Wash. Company puts Gab, a platform for racists, back online

Wash. Company puts Gab, a platform for racists, back online

SAMMAMISH, WA – Gab, a Twitter-based social media platform used by Nazis and white supremacists, returns to the Internet using a Sammamish-based domain provider. Gab was thrown off the Internet after a user massacred a Pittsburgh synagogue on October 27.

Robert W. Monster, CEO of domain provider Epik, said in a statement that "digital censorship" on a site like Gab is wrong.

Gab was founded by Andrew Torba as an alternative to Twitter and attracted many people whose words they had banished from this site. Robert Bowers, who allegedly killed eleven people in the synagogue "Tree of Life" last week, was a user of Gab.

Immediately before the shoot, Bowers allegedly wrote to Gab: "Screw your optics, I'm going in." Bowers' profile also called the Jewish people "the children of Satan".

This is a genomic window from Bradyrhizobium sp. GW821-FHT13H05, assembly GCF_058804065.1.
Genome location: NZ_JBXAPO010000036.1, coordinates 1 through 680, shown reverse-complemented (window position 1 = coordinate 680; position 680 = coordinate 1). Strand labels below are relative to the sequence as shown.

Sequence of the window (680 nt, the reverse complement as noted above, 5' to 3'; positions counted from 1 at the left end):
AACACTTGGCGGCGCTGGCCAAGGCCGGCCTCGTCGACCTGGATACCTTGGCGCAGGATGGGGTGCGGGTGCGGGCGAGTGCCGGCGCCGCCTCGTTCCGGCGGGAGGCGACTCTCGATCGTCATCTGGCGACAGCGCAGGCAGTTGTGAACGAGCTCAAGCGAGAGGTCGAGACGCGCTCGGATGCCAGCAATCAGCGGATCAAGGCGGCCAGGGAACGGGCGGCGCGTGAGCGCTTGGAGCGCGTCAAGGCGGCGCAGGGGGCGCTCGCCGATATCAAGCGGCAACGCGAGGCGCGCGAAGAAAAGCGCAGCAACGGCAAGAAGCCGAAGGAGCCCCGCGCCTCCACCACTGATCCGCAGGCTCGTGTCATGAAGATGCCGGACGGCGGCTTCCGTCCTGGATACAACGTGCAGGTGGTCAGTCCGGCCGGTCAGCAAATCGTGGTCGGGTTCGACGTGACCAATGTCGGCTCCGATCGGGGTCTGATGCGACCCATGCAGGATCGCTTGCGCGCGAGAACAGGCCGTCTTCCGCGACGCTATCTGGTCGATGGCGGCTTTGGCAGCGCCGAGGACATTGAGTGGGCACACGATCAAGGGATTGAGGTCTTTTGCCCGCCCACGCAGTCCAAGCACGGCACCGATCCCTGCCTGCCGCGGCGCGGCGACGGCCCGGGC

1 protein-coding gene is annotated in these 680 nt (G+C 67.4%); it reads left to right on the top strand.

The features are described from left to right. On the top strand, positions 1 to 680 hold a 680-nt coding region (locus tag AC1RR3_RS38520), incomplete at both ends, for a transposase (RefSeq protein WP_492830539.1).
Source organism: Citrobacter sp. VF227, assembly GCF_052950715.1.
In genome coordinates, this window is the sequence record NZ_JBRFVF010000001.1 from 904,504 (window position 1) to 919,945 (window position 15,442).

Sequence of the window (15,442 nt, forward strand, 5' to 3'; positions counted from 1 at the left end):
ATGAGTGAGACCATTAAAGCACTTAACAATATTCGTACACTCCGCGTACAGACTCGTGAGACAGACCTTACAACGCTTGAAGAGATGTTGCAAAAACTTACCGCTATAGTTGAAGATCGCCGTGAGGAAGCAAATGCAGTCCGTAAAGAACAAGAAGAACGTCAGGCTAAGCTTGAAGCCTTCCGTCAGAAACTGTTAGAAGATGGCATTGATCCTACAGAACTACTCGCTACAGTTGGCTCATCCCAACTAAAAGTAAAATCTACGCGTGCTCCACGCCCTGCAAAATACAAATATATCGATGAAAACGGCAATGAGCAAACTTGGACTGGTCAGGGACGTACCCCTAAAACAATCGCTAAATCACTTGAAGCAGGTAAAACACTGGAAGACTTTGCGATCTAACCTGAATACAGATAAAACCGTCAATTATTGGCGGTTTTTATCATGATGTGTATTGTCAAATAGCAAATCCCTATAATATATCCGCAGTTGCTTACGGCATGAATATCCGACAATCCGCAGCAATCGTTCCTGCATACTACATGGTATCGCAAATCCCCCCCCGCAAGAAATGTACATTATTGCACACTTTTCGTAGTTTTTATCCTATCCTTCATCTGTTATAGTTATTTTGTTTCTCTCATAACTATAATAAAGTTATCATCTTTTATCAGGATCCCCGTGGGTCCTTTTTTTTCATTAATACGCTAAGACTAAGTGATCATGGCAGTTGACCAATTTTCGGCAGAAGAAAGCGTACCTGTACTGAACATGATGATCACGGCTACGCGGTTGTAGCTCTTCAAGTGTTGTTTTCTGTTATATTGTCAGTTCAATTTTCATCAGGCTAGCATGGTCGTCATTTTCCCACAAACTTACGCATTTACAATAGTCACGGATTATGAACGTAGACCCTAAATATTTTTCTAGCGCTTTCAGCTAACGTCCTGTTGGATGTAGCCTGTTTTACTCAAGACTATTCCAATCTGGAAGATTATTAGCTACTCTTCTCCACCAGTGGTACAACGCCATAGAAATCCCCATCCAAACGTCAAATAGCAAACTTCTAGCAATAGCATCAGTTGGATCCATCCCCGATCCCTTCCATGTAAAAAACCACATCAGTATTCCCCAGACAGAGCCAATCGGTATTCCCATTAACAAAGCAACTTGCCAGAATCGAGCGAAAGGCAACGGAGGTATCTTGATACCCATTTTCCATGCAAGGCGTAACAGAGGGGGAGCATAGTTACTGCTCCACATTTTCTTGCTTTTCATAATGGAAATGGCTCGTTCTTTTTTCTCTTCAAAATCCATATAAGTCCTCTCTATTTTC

As a result of the massacre, domain sites like GoDaddy refused to host Gab. Gabs reappearance was first reported on Saturday by KUOW.

In his statement, Monster said that tolerance to different aspects should be part of society.

"The de-platforming of an oasis of freedom of expression is not about left-wing or right-wing anyone who remembers to study citizenship knows the concept of inalienable rights – rights that only a dignified government can protect, but not moral ones The Idea Natural right and inalienable right, if not before, come from Ancient Greece Tolerance to rival views – including those protected by freedom of speech and press freedom – is not an American concept, although the founding fathers The United States was wealthy nation around the concept.

From 17.00 clock On Saturday Gab was still a static homepage with a message about the massacre of tree of life.

According to the state documents, Epik is located in Sammamish; The company maintains a mailbox in Bellevue and has offices in Seattle. Government records show that Epik is ruled by Monster and Cliff Beer, CFO of BrightVolt, a battery company in Redmond.

Caption: The scene of a mass raid on the Synagoge the Tree of Life in the neighborhood of Squirrel Hill on October 27, 2018 in Pittsburgh, Penn.

Photo by Jeff Swensen / Getty Images

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